If your bike chain has come off, don’t worry! This is a relatively easy fix that you can do at home with just a few tools. This article will show you how to fix a bike chain in just a few simple steps.
Getting stranded on the side of the road or miles down a trail is never fun. It is one of the main reasons cyclists avoid riding alone. Learning some basic bike repair tips can help you feel more confident on solo rides and enable you to be the hero should a buddy have a bike issue.
A broken or bent chain on your bike is super common, so knowing how to remove sections of your chain and reinstall it is a necessary skill to have. The following tips will help you repair the broken chain while out on a ride, but first, familiarize yourself with the parts of your chain so fixing it will be a cinch:
- 1 What You’ll Need
- 2 How To Fix A Bike Chain?
- 3 FAQs
- 4 Conclusion
What You’ll Need
To fix a bike chain, you will need to remove it from your bike and remove the broken bike chain. To do that, you will need a chain breaker tool. In the video, we used the Park Tool Master Chain Tool, which is the best tool for the job. But if you are on the side of the road or trail, you will probably want something a little more compact. Most multi-tools will come with a chain breaker attachment. Make sure yours has one before you leave the house!
In addition to being able to break the chain, it would also be handy to have an extra section of the chain you have on your bike to replace the broken bike chain. However, this isn’t totally necessary. Learn more in the step-by-step methods below.
How To Fix A Bike Chain?
Method 1: Reattach The Chain
Slippery bike chains can be caused by various problems, including poor shifting, too long or worn-out chains, or rear casters.
A chain tool is all that’s needed to fix a damaged chain. These tools are small and easily integrated into common multi-tools, such as the one shown. It is possible to have one in your multi-tool, but you may not know what it was.
It is possible to fix a chain at home with pliers and just a hammer, but it is much easier to use a chain tool.
Step 1: Fix a slipped bicycle chain
Before you get off your bike, lower the bike to the lowest gear (using the left Shifter).
The lowest front gear will mean that the chain will be riding on top of the largest chainrings.
Continue pedaling. This alone could re-align the chain.
If Step 1 didn’t work, get off your bike and lift your rear tire while rotating the pedals with one hand.
- If Step 2 fails to suffice, move the rear derailleur forward to release tension.
- Take the chain off the chainring and place it back on.
- To align the chain, turn the pedals using your hand and lift the rear wheel with your other hand (as in Step 2)
Bicycle chains can be very slippery and messy. If you have them, use latex gloves or a leaf or twig.
It may take several tries, but eventually, it will work.
Your chain may be too long if you have a lot of slipped ones. You will need a chain breaker in this instance.
- Place the chain on the outer guide of the chain-breaker.
- Turn the handle on the chain break to push the chain pin out of the chain breaker.
This step can be pretty forceful, so don’t be afraid to break anything if it seems stuck.
Please don’t push the pin too far, or it will become nearly impossible to reassemble.
- Back up the drive pin to remove the chain breaker.
- Take the chain apart.
- To remove a broken link, repeat steps 4-5
Two parts make up one chain link: one is narrower than the other. To reassemble the chain, both must be taken out.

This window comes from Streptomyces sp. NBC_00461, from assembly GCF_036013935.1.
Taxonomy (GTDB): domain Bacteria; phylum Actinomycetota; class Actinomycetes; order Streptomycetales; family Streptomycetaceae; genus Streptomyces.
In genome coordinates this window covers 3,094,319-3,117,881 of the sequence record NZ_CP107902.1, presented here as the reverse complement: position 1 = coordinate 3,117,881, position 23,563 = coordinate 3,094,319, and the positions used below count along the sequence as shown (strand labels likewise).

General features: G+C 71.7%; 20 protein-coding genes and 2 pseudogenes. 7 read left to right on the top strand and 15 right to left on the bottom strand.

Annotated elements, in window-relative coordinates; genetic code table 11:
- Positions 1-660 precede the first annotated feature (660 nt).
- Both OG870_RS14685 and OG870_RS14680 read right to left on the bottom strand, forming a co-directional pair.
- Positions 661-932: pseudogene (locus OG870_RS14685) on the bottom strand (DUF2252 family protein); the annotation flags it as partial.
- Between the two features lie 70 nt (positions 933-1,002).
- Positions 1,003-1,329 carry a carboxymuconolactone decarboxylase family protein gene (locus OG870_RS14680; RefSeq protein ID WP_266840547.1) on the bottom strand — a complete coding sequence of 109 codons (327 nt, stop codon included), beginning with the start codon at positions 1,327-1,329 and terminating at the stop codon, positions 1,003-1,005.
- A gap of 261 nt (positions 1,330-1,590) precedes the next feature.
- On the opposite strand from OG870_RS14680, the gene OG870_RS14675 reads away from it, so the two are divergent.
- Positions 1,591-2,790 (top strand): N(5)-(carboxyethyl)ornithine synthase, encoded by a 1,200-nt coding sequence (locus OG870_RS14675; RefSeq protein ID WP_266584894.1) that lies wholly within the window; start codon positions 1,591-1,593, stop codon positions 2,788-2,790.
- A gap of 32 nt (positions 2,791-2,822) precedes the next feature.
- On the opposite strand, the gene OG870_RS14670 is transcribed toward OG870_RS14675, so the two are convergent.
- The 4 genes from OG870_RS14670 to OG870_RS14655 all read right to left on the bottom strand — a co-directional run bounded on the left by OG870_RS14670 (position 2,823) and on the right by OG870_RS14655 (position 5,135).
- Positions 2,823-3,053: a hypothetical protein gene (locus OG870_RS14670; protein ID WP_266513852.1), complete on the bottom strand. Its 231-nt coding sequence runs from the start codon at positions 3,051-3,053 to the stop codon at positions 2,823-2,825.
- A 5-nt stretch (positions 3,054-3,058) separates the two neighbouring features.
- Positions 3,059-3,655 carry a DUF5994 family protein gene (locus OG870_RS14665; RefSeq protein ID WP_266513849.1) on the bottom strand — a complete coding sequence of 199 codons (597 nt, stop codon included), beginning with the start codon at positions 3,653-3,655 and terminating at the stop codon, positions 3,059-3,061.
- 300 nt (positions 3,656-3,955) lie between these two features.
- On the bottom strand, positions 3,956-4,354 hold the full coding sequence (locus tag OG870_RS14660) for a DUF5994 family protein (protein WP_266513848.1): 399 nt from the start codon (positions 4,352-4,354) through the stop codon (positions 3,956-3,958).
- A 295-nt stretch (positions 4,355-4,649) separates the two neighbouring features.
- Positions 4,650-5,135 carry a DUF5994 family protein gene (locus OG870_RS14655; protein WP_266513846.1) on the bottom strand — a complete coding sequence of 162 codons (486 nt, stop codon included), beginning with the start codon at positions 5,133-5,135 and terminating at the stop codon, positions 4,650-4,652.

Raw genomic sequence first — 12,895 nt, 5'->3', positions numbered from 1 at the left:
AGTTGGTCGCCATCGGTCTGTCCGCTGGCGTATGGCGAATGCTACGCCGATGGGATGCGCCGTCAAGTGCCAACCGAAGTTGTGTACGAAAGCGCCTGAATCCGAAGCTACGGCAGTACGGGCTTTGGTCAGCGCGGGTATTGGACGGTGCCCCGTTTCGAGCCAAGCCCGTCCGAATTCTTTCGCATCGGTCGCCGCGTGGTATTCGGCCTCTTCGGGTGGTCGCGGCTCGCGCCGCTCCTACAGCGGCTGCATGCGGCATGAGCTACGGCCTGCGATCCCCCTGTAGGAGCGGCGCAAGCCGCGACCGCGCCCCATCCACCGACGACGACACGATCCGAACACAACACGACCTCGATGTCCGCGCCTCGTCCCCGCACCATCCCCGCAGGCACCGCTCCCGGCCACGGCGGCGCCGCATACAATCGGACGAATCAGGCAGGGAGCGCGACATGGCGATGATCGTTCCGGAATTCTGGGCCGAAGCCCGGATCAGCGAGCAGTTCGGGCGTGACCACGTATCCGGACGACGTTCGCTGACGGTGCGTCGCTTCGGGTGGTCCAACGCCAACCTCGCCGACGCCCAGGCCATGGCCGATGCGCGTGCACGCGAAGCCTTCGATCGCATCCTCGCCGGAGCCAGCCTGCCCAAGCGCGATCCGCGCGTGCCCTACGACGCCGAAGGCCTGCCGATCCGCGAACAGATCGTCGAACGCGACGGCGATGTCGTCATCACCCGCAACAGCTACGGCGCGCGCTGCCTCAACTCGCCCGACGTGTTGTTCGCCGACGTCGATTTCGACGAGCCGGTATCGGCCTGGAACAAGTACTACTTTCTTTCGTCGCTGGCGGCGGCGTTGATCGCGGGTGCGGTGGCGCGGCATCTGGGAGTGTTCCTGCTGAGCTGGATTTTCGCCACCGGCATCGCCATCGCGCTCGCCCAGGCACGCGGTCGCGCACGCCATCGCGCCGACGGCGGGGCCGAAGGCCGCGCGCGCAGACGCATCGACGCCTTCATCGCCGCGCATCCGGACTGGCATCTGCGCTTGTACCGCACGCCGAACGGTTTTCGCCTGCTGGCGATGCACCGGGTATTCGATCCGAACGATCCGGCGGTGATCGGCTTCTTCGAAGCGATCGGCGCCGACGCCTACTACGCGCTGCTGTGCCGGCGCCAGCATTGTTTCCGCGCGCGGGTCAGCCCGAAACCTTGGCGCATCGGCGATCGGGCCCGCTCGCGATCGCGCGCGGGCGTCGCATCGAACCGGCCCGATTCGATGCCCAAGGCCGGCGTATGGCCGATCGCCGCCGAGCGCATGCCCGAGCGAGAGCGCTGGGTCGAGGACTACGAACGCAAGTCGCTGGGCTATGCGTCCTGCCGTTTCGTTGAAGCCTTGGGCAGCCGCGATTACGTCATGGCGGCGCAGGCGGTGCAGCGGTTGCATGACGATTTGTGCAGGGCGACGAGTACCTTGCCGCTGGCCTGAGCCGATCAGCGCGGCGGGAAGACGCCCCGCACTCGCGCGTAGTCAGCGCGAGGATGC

The rear derailleur’s chain may have fallen off and must be fed through the appropriate pulleys.
- The guide pulley is the highest of the two pulleys.
- Thread the chain through the front derailleur cage between the tension and guide pulley.
The tab should be pinned to the chain.
- Next, attach the chain to the tension pulley.
Align the open ends of your chain to join it.
- Place the chain on the outer guide for the chain breaker, with the pin facing you.
- Turn the driving pin so that the plug is evenly spaced between the faceplates as all the chain tool lined.
- You can now move the link that you have just reattached. Continue to the next section if it becomes too stiff.
- Place the chain on the outside guide of the chain breaker and turn the driving pin a little. Continue to check as you go and keep going until the chain is entirely loose.
Do not push the pinout as before.
Method 2: Take Care of Your Chain
1. Chain slips can be prevented by taking care of your drivetrain. Your bike’s transmission is called the drivetrain. It includes all parts that move your back wheel:
- Chainrings (giant gears near your pedals)
- A cassette
- A rear derailleur (metal arms on the back wheel)
- The drivetrain itself
- Dirt, grit, and grime build up on your drivetrain and cause it to wear down.
Regular cleaning and maintenance can extend the life of your bike’s drivetrain. 
To work on the drivetrain, you will need to turn the bike upside-down or place it in a rack.
2. To scrub your chain, use an old rag with a degreaser. Biodegreaser is sometimes known as a biodegradable solvent. It cuts through dirt and won’t damage your chain. It is sold in most bike shops alongside the chain lube. You can also use isopropyl alcohol if you don’t own any. Use a small amount to coat a damp rag.
Then, clamp the rag lightly on the chain using one hand. You can pedal the bike with your other hand, running the chain through the rag for about 2-3 cycles.
- You will need to go through 2-3 cycles of putting pressure at the top and bottom, followed by a few more putting pressure at the sides.
- If you see any grease or grime, use your rag to scrub them off lightly.
3. To clean your gears, use a toothbrush or a bicycle brush. Like human teeth, you should floss your gears from time to time. Use one hand to pedal the other hand while the meeting is soaked in the biodegradable solvent. If your chains get too big, this will remove any grease clumps.
- To remove difficult-to-reach or small areas, use a screwdriver. A screwdriver is an excellent tool for removing any dirt from the pulleys at the rear derailleur.